Dr. Sarah Beetham is the Chair of Liberal Arts and Assistant Professor of Art History at the Pennsylvania Academy of the Fine Arts, specializing in American art and particularly the monuments erected to citizen soldiers after the Civil War. She holds an M.A. and Ph.D. in art history from the University of Delaware and a B.A. in art history and English from Rutgers University. Her current book project, Monumental Crisis: Accident, Vandalism, and the Civil War Citizen Soldier, considers the long history of damage and alteration of Civil War monuments in the context of the recent debate over Confederate memory.

Dr. Beetham has published work on Civil War monuments and art history pedagogy in Public Art Dialogue, Panorama: Journal of the Association of Historians of American Art, Nierika: Revista de Estudios de Arte, and Common-Place. She has been interviewed regarding her work on Civil War monuments and the current debate over the future of Confederate monuments in several outlets, including the Washington Post, Associated Press, The Guardian, and U.S. News and World Report.


Scholars, Students React to Removal of ‘Silent Sam’ at UNC (Interview with Tiffany Pennamon and Monica Levitan, Diverse: Issues in Higher Education)

Confederate Monuments and the Power of Absence (Interview with Menachem Wecker, Religion & Politics)

The Sculptures That Unite America (Interview with Ben Luke, The Art Newspaper)

What Should Be Done With All the Empty Confederate Monument Plinths? (Architectural Digest)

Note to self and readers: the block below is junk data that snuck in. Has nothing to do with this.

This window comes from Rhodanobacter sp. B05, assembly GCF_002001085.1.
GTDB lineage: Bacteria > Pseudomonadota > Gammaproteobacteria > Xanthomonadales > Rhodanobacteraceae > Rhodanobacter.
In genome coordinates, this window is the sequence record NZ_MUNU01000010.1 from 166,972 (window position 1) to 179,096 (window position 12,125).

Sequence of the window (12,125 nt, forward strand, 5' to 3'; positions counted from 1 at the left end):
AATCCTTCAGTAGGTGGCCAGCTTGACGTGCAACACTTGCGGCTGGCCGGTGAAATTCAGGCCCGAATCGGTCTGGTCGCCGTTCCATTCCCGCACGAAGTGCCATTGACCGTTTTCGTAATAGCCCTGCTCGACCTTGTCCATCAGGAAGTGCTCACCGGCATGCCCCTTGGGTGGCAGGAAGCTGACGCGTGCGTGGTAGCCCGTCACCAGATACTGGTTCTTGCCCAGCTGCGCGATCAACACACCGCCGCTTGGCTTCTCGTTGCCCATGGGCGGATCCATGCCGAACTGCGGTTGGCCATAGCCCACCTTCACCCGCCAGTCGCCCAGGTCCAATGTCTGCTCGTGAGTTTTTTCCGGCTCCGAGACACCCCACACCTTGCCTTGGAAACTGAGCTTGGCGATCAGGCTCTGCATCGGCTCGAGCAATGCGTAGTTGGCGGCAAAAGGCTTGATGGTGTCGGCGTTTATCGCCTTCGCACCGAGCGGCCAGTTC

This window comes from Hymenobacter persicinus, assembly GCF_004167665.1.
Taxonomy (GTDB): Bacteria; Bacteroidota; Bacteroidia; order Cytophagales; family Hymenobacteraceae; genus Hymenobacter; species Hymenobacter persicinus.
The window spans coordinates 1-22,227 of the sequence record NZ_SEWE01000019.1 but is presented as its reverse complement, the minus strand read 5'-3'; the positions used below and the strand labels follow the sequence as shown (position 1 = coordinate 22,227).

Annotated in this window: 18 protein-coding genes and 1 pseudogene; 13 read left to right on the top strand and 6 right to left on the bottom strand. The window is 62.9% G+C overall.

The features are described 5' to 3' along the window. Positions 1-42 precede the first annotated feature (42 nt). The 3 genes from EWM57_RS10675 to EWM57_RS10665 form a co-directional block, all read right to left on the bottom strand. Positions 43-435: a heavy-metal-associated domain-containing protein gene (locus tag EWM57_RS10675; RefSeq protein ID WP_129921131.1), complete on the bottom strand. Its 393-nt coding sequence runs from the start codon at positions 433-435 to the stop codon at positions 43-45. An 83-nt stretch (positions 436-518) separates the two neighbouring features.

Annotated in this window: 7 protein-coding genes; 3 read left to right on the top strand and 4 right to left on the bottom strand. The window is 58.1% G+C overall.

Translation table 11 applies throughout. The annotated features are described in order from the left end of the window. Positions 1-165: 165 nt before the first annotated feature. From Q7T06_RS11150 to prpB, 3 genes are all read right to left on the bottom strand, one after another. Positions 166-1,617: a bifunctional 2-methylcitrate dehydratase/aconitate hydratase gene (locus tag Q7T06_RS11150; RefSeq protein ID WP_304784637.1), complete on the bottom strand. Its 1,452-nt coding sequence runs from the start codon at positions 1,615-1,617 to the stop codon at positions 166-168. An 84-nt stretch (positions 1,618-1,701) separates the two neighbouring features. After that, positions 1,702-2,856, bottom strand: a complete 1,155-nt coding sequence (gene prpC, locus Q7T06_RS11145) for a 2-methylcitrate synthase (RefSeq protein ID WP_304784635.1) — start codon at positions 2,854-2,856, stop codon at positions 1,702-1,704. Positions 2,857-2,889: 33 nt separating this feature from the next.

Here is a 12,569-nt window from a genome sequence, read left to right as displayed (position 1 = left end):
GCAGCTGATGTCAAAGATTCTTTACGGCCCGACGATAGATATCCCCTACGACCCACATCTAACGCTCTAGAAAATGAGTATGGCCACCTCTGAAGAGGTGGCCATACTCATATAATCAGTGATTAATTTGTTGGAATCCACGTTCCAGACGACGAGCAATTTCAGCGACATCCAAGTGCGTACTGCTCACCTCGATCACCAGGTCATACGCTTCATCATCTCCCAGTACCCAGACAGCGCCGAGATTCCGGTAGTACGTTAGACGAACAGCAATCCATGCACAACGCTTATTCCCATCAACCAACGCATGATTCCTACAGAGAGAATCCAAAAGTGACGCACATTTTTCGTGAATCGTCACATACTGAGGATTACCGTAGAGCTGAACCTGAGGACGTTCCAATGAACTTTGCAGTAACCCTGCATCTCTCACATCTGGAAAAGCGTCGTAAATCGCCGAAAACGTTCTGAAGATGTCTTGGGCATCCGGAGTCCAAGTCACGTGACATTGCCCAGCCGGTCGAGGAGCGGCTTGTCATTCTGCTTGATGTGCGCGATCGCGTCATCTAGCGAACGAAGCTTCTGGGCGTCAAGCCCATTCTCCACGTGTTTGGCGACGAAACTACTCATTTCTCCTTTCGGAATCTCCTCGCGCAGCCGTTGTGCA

After Charlottesville, Schools Take Center Stage in Confederacy Debate (Interview with Lauren Camera, U.S. News and World Report)

The Rise and Fall of Confederate Statues (Interview with Joseph Hong, Diverse: Issues in Higher Education)

What will happen to those Confederate statues they’re taking down? Here are some options (Interview with Meghan Bartels, mic.com)

Why those Confederate soldier statues look a lot like their Union counterparts (Interview with Marc Fisher, Washington Post)

Confederate Monuments and the “Black Lives Matter” Movement (Interview with Marisa Lerer, Public Art Dialogue Newsletter)

Civil War “Silent Sentinels” Still on Guard in North, South (Chris Carola, AP)

Interview with Larry Mendte on “The Delaware Way”:

One thought on “About

  1. Sarah,
    I recently purchased a civil war era piece of art that I would love for you to look at and provide some comments. I searched you out based on your expertise on both the civil war and art. It is a piece of art that is done as a collage and I believe it’s perhaps from the 1850’s. It is very interesting if nothing else. I am not asking for any type of appraisal but rather just feedback from you as to whether you have seen this type of work before and if it was common in that era. I would be happy to forward to you some jpeg files of this piece that I bought from an estate sale. My e-mail address is below and if you responded to me I could forward back a few photographs to you. I appreciate your time and consideration.

    David Soderquist
    Watertown, NY


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